As the story flows along, we find that all is not as it seems in Fount Royal, and young Matthew increasingly believes that there are forces at play here that seem intent on a larger plot beyond the sentencing of a witch. Doesn’t help that Matthew is smitten by the beautiful widow whom he believes is framed for the murder. Running against time, Matthew attempts to uncover the clues that will exonerate Rachel and expose the truth.

I enjoyed the story more than I thought I would. I had expected a horror tale (and looked forward to it too!) given McCammon’s reputation. As the tale wore on I found not only was it *not* a horror tale, but an incredibly interesting whodunnit.

Worth a read.

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Review: Make Something Up: Stories You Can’t Unread

Make Something Up: Stories You Can't Unread
Make Something Up: Stories You Can’t Unread by Chuck Palahniuk
My rating: 2 of 5 stars

(can’t remember when I read and finished this, but definitely within the timeframe I put up here)

This was forgettable. I mean literally. I forgot what this collection of stories was about. I think I remember the description of a horse’s genitals, and one of the character’s apparently embarrassment over seeing it. That’s it.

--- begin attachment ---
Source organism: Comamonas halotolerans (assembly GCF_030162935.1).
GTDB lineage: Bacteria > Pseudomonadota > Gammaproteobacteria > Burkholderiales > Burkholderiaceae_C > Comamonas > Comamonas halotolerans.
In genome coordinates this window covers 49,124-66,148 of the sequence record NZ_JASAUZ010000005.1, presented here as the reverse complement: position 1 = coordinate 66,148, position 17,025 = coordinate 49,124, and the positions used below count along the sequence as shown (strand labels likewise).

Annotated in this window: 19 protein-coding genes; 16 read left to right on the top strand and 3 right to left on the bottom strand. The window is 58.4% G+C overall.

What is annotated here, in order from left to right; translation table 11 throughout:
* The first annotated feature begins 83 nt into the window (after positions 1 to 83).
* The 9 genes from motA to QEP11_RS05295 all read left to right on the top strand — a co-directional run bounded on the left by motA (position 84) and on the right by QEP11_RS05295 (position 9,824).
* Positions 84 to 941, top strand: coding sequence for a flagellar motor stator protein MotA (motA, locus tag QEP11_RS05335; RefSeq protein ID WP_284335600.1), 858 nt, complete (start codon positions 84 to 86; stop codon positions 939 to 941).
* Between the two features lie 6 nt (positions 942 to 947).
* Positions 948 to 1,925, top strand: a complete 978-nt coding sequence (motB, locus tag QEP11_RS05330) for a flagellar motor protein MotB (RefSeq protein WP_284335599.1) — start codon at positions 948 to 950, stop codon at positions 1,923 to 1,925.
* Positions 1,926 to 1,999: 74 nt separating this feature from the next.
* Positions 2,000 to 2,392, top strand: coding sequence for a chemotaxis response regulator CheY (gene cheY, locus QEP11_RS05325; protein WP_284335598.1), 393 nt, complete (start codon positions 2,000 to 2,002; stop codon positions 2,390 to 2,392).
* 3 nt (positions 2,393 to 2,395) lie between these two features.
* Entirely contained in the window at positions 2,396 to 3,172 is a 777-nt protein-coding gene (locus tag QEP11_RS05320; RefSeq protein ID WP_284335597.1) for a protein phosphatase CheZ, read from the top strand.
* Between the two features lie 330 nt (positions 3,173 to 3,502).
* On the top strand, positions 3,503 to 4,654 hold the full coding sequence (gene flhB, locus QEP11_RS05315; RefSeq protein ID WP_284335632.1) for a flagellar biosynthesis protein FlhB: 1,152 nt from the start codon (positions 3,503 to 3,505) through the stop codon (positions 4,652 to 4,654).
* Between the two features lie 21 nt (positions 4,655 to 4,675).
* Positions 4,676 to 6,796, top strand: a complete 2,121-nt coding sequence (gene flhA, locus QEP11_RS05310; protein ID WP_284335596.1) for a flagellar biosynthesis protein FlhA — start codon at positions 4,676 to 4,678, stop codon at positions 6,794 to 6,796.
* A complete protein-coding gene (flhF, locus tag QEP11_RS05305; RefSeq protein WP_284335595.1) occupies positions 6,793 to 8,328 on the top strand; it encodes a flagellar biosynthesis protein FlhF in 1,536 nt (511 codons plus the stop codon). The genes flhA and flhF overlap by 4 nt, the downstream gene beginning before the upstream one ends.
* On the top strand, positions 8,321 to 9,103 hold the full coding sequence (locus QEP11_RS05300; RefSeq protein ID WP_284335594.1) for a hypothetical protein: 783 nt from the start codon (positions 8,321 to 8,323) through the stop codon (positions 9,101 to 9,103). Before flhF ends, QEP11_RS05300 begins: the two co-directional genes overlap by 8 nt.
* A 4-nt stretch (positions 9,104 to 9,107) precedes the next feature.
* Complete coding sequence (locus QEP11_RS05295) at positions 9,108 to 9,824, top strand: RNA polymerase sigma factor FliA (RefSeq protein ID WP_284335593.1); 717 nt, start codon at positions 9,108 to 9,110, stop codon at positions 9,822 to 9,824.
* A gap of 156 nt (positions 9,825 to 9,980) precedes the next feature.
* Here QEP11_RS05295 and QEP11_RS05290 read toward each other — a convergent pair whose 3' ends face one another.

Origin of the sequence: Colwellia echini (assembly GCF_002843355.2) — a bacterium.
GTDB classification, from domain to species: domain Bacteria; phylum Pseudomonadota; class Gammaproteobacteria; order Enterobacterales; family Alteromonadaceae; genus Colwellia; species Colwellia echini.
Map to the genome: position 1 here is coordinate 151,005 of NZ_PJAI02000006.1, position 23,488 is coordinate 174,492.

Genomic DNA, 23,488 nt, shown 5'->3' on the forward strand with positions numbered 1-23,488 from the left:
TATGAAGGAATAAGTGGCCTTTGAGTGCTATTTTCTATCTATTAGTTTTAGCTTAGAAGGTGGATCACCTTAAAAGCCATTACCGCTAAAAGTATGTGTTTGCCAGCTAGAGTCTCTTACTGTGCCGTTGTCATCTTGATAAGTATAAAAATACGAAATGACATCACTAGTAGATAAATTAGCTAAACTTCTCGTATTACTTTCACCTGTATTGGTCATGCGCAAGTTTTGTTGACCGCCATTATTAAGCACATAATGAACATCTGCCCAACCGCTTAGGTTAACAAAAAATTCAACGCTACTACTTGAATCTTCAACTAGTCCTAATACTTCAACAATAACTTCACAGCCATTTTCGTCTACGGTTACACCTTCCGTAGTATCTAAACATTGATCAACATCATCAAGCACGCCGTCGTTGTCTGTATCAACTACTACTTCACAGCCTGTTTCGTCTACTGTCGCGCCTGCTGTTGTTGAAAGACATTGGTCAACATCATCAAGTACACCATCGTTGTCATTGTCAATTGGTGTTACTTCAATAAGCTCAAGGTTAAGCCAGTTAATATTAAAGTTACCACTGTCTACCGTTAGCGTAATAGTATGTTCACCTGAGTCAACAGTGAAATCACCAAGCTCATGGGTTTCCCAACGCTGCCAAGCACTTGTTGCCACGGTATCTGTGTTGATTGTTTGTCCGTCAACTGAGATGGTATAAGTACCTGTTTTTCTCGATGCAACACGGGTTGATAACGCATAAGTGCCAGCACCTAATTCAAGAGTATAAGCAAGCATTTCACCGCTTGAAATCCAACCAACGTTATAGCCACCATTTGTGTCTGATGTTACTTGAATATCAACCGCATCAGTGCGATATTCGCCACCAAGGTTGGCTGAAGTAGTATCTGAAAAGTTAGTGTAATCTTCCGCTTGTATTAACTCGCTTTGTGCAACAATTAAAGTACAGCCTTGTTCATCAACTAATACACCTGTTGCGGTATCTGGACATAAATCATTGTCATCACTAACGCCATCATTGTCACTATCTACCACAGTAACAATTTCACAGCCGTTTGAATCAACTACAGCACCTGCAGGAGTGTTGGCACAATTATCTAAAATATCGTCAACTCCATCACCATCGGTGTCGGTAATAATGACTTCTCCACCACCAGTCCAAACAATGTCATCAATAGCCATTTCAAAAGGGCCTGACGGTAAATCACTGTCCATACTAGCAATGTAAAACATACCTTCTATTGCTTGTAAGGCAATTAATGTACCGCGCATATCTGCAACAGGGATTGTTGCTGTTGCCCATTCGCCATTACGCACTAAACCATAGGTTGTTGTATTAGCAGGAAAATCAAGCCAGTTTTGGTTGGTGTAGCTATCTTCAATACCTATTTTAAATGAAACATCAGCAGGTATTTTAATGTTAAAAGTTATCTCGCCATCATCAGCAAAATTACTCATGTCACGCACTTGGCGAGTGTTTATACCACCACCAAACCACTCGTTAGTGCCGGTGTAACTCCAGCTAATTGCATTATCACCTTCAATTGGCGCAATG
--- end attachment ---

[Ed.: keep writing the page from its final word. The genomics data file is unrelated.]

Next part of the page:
Careless of me, really. I should look of the synopsis and redo this bloody review, because this defeats the purpose of me tracking the bloody books in the first place.

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Review: Farthing

Farthing by Jo Walton
My rating: 4 of 5 stars

(It was read and finished sometime in June 2016)

Another excellent book, tangentially related to World War II. Again, I found myself liking it. All those things I used to mention about not liking books related to historical military wars, especially revolving around the wars in the 20th century, is turning out to be pretty rubbish.

I learned a lot about Jo Walton on this book, and it opened my eyes about the relationship (or rather, the market perception) about genre writers and their writing prowess is woefully misrepresented. Walton is an excellent writer, and by that I don’t mean story-wise (although that too wasn’t bad, in fact I wasn’t expecting a murder mystery. But then, I didn’t expect anything at all, not knowing much about the book beyond the back cover blurb). No, what I mean about Walton being an excellent writer is her prose is excellent. None of that Cassandra Clare, Veronica Roth level writing (although they are both published and deserve all their fame and success, because they put their work out there, unlike me, your typical armchair amateur book internet commenter).

I actually wrote quite a lot about the book in my book journal, and I’m not about to rehash or reproduce it here. Suffice it to say I was pleasantly surprised by the quality of the writing, and the story.

Moralistic. Read it.